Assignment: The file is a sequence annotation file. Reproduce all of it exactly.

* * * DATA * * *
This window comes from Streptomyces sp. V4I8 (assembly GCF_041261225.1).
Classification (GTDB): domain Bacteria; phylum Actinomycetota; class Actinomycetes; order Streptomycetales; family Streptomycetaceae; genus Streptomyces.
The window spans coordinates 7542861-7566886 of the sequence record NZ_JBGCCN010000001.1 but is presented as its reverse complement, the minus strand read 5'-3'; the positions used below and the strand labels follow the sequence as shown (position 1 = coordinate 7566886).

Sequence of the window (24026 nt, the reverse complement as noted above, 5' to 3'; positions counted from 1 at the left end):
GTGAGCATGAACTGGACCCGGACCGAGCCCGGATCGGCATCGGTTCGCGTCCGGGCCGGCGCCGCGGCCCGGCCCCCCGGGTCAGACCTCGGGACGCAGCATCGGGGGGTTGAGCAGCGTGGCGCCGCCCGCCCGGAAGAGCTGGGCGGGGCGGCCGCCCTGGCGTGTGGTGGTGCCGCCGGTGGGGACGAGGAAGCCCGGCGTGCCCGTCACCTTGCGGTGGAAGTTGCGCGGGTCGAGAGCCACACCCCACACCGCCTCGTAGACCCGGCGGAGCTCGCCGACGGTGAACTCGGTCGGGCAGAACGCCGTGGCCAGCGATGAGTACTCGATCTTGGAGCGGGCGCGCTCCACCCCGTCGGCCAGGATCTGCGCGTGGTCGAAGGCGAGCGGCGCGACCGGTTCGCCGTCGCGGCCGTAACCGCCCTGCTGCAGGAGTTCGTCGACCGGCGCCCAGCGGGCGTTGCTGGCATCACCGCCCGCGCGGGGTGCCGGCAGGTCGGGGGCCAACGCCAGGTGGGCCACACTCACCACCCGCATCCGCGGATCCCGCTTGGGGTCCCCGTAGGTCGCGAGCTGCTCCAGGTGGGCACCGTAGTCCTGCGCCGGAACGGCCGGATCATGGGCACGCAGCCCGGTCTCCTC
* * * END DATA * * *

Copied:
This window comes from Streptomyces sp. V4I8 (assembly GCF_041261225.1).
Classification (GTDB): domain Bacteria; phylum Actinomycetota; class Actinomycetes; order Streptomycetales; family Streptomycetaceae; genus Streptomyces.
The window spans coordinates 7542861-7566886 of the sequence record NZ_JBGCCN010000001.1 but is presented as its reverse complement, the minus strand read 5'-3'; the positions used below and the strand labels follow the sequence as shown (position 1 = coordinate 7566886).

Sequence of the window (24026 nt, the reverse complement as noted above, 5' to 3'; positions counted from 1 at the left end):
GTGAGCATGAACTGGACCCGGACCGAGCCCGGATCGGCATCGGTTCGCGTCCGGGCCGGCGCCGCGGCCCGGCCCCCCGGGTCAGACCTCGGGACGCAGCATCGGGGGGTTGAGCAGCGTGGCGCCGCCCGCCCGGAAGAGCTGGGCGGGGCGGCCGCCCTGGCGTGTGGTGGTGCCGCCGGTGGGGACGAGGAAGCCCGGCGTGCCCGTCACCTTGCGGTGGAAGTTGCGCGGGTCGAGAGCCACACCCCACACCGCCTCGTAGACCCGGCGGAGCTCGCCGACGGTGAACTCGGTCGGGCAGAACGCCGTGGCCAGCGATGAGTACTCGATCTTGGAGCGGGCGCGCTCCACCCCGTCGGCCAGGATCTGCGCGTGGTCGAAGGCGAGCGGCGCGACCGGTTCGCCGTCGCGGCCGTAACCGCCCTGCTGCAGGAGTTCGTCGACCGGCGCCCAGCGGGCGTTGCTGGCATCACCGCCCGCGCGGGGTGCCGGCAGGTCGGGGGCCAACGCCAGGTGGGCCACACTCACCACCCGCATCCGCGGATCCCGCTTGGGGTCCCCGTAGGTCGCGAGCTGCTCCAGGTGGGCACCGTAGTCCTGCGCCGGAACGGCCGGATCATGGGCACGCAGCCCGGTCTCCTC